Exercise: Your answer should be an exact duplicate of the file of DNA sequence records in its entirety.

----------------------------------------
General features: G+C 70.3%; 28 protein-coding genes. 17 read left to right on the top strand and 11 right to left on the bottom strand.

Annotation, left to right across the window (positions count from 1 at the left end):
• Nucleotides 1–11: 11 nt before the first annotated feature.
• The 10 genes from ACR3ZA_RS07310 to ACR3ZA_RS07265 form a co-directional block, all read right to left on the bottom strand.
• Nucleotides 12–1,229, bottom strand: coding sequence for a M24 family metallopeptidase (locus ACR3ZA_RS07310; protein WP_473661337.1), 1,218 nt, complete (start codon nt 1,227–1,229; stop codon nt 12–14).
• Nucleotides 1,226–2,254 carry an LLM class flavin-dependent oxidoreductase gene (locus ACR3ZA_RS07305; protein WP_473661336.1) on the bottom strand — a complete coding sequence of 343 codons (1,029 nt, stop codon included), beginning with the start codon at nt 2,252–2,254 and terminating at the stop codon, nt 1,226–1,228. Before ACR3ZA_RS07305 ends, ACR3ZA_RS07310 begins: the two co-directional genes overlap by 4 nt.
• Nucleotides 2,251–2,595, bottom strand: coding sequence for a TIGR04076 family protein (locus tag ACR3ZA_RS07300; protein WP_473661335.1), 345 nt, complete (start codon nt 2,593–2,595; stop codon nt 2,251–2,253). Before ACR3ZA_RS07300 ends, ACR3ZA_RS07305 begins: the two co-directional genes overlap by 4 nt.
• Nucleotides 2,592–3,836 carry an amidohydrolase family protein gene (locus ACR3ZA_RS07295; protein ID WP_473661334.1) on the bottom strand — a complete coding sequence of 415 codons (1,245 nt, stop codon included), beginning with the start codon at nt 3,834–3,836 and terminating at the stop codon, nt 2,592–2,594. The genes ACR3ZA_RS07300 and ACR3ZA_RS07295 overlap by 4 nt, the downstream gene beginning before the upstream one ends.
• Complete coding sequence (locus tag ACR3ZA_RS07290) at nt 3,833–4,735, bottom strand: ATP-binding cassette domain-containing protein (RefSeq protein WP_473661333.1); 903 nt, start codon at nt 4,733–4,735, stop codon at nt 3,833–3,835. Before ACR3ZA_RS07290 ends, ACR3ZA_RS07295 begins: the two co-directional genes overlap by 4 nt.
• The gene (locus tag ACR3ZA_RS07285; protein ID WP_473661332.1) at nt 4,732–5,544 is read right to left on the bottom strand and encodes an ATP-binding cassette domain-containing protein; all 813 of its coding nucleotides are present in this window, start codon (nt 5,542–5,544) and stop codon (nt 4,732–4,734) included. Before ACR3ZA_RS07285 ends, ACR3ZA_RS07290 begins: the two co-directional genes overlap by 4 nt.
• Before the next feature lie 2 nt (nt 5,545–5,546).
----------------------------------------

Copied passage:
General features: G+C 70.3%; 28 protein-coding genes. 17 read left to right on the top strand and 11 right to left on the bottom strand.

Annotation, left to right across the window (positions count from 1 at the left end):
• Nucleotides 1–11: 11 nt before the first annotated feature.
• The 10 genes from ACR3ZA_RS07310 to ACR3ZA_RS07265 form a co-directional block, all read right to left on the bottom strand.
• Nucleotides 12–1,229, bottom strand: coding sequence for a M24 family metallopeptidase (locus ACR3ZA_RS07310; protein WP_473661337.1), 1,218 nt, complete (start codon nt 1,227–1,229; stop codon nt 12–14).
• Nucleotides 1,226–2,254 carry an LLM class flavin-dependent oxidoreductase gene (locus ACR3ZA_RS07305; protein WP_473661336.1) on the bottom strand — a complete coding sequence of 343 codons (1,029 nt, stop codon included), beginning with the start codon at nt 2,252–2,254 and terminating at the stop codon, nt 1,226–1,228. Before ACR3ZA_RS07305 ends, ACR3ZA_RS07310 begins: the two co-directional genes overlap by 4 nt.
• Nucleotides 2,251–2,595, bottom strand: coding sequence for a TIGR04076 family protein (locus tag ACR3ZA_RS07300; protein WP_473661335.1), 345 nt, complete (start codon nt 2,593–2,595; stop codon nt 2,251–2,253). Before ACR3ZA_RS07300 ends, ACR3ZA_RS07305 begins: the two co-directional genes overlap by 4 nt.
• Nucleotides 2,592–3,836 carry an amidohydrolase family protein gene (locus ACR3ZA_RS07295; protein ID WP_473661334.1) on the bottom strand — a complete coding sequence of 415 codons (1,245 nt, stop codon included), beginning with the start codon at nt 3,834–3,836 and terminating at the stop codon, nt 2,592–2,594. The genes ACR3ZA_RS07300 and ACR3ZA_RS07295 overlap by 4 nt, the downstream gene beginning before the upstream one ends.
• Complete coding sequence (locus tag ACR3ZA_RS07290) at nt 3,833–4,735, bottom strand: ATP-binding cassette domain-containing protein (RefSeq protein WP_473661333.1); 903 nt, start codon at nt 4,733–4,735, stop codon at nt 3,833–3,835. Before ACR3ZA_RS07290 ends, ACR3ZA_RS07295 begins: the two co-directional genes overlap by 4 nt.
• The gene (locus tag ACR3ZA_RS07285; protein ID WP_473661332.1) at nt 4,732–5,544 is read right to left on the bottom strand and encodes an ATP-binding cassette domain-containing protein; all 813 of its coding nucleotides are present in this window, start codon (nt 5,542–5,544) and stop codon (nt 4,732–4,734) included. Before ACR3ZA_RS07285 ends, ACR3ZA_RS07290 begins: the two co-directional genes overlap by 4 nt.
• Before the next feature lie 2 nt (nt 5,545–5,546).